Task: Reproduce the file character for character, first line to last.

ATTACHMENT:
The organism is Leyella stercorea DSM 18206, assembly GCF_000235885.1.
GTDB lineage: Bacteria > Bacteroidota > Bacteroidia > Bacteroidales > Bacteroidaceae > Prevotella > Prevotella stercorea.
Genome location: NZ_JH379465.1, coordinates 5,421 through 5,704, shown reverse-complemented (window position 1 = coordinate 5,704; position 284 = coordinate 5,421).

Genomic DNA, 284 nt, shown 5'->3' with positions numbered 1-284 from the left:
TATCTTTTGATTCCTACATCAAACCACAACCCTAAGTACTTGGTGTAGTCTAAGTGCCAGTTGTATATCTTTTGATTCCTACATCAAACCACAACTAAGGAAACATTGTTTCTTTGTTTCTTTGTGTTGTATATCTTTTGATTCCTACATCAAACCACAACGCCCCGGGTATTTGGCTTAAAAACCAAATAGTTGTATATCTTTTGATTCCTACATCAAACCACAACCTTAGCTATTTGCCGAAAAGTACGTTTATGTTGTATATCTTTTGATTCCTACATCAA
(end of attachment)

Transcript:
The organism is Leyella stercorea DSM 18206, assembly GCF_000235885.1.
GTDB lineage: Bacteria > Bacteroidota > Bacteroidia > Bacteroidales > Bacteroidaceae > Prevotella > Prevotella stercorea.
Genome location: NZ_JH379465.1, coordinates 5,421 through 5,704, shown reverse-complemented (window position 1 = coordinate 5,704; position 284 = coordinate 5,421).

Genomic DNA, 284 nt, shown 5'->3' with positions numbered 1-284 from the left:
TATCTTTTGATTCCTACATCAAACCACAACCCTAAGTACTTGGTGTAGTCTAAGTGCCAGTTGTATATCTTTTGATTCCTACATCAAACCACAACTAAGGAAACATTGTTTCTTTGTTTCTTTGTGTTGTATATCTTTTGATTCCTACATCAAACCACAACGCCCCGGGTATTTGGCTTAAAAACCAAATAGTTGTATATCTTTTGATTCCTACATCAAACCACAACCTTAGCTATTTGCCGAAAAGTACGTTTATGTTGTATATCTTTTGATTCCTACATCAA